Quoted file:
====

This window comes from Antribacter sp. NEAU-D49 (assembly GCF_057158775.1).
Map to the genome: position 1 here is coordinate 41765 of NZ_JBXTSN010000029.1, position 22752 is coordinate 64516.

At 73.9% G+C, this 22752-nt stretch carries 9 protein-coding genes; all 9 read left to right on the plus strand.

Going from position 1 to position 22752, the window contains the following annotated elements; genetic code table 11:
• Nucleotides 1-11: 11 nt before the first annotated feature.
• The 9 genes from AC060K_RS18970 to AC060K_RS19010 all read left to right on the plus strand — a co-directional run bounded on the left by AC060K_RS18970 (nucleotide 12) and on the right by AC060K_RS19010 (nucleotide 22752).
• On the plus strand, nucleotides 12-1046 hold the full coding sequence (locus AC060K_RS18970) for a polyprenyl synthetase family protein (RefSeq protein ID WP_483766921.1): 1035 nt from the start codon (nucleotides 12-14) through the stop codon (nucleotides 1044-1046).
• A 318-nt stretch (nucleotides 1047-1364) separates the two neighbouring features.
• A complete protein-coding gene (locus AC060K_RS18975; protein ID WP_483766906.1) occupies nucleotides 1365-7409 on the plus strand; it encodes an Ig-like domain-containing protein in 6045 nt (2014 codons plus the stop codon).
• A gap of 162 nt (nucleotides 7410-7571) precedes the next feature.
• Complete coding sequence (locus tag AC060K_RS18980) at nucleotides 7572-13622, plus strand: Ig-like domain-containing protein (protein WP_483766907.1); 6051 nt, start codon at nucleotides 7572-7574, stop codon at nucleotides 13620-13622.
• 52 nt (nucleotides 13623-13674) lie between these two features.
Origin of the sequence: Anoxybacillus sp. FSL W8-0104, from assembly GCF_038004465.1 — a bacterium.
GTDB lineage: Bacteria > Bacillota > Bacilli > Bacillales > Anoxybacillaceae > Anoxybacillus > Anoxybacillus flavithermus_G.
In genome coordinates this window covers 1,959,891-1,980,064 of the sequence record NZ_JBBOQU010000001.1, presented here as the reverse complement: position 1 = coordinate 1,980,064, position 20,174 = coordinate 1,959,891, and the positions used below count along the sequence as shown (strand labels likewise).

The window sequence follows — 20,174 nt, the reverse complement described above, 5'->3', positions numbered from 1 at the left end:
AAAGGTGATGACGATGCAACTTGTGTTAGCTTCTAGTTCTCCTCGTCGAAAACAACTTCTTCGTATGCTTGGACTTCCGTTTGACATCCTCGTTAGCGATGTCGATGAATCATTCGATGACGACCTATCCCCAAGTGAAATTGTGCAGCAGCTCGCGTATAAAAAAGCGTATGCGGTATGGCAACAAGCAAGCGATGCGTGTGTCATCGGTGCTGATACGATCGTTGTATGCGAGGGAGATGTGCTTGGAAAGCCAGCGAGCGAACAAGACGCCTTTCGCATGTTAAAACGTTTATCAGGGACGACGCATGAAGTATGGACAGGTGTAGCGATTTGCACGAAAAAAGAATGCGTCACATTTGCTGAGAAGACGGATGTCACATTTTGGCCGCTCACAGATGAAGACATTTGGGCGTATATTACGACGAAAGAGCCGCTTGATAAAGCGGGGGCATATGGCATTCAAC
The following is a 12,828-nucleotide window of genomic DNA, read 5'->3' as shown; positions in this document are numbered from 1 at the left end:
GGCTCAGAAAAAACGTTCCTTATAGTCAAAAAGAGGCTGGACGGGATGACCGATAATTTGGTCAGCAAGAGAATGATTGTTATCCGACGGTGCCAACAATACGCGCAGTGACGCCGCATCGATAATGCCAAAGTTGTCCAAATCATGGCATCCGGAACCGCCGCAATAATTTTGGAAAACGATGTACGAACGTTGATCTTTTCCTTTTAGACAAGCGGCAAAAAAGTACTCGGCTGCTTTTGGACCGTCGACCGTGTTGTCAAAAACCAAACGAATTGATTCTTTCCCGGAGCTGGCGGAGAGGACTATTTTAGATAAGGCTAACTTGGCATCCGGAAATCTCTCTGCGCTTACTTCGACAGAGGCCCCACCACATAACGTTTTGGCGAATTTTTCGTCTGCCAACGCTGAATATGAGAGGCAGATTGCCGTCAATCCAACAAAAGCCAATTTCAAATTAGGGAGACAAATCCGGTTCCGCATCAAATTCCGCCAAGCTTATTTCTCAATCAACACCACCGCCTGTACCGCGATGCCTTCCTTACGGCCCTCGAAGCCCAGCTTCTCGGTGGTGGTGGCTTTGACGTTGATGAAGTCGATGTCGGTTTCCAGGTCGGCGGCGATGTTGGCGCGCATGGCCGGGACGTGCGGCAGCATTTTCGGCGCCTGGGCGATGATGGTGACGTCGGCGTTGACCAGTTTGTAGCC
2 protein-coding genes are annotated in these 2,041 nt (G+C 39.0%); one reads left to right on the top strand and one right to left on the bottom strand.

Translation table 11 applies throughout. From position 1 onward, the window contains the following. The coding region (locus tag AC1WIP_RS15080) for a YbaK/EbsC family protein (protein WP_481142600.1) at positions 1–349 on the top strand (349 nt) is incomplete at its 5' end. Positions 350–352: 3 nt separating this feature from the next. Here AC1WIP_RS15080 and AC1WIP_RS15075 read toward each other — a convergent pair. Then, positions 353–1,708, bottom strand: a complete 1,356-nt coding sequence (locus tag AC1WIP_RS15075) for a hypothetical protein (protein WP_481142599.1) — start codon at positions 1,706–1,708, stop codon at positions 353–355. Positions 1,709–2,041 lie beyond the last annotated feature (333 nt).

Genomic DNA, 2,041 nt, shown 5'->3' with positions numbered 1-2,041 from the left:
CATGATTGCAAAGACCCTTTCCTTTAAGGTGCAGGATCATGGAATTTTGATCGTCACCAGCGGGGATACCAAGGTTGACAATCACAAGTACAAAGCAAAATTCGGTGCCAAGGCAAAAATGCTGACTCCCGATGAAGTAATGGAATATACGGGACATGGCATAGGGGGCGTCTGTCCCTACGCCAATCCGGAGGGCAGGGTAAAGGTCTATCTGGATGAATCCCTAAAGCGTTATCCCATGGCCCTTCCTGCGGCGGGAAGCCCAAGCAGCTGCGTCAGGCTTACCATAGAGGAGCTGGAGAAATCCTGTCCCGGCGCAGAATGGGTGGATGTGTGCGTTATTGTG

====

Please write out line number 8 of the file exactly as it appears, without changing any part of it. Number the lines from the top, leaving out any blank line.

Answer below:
• A 318-nt stretch (nucleotides 1047-1364) separates the two neighbouring features.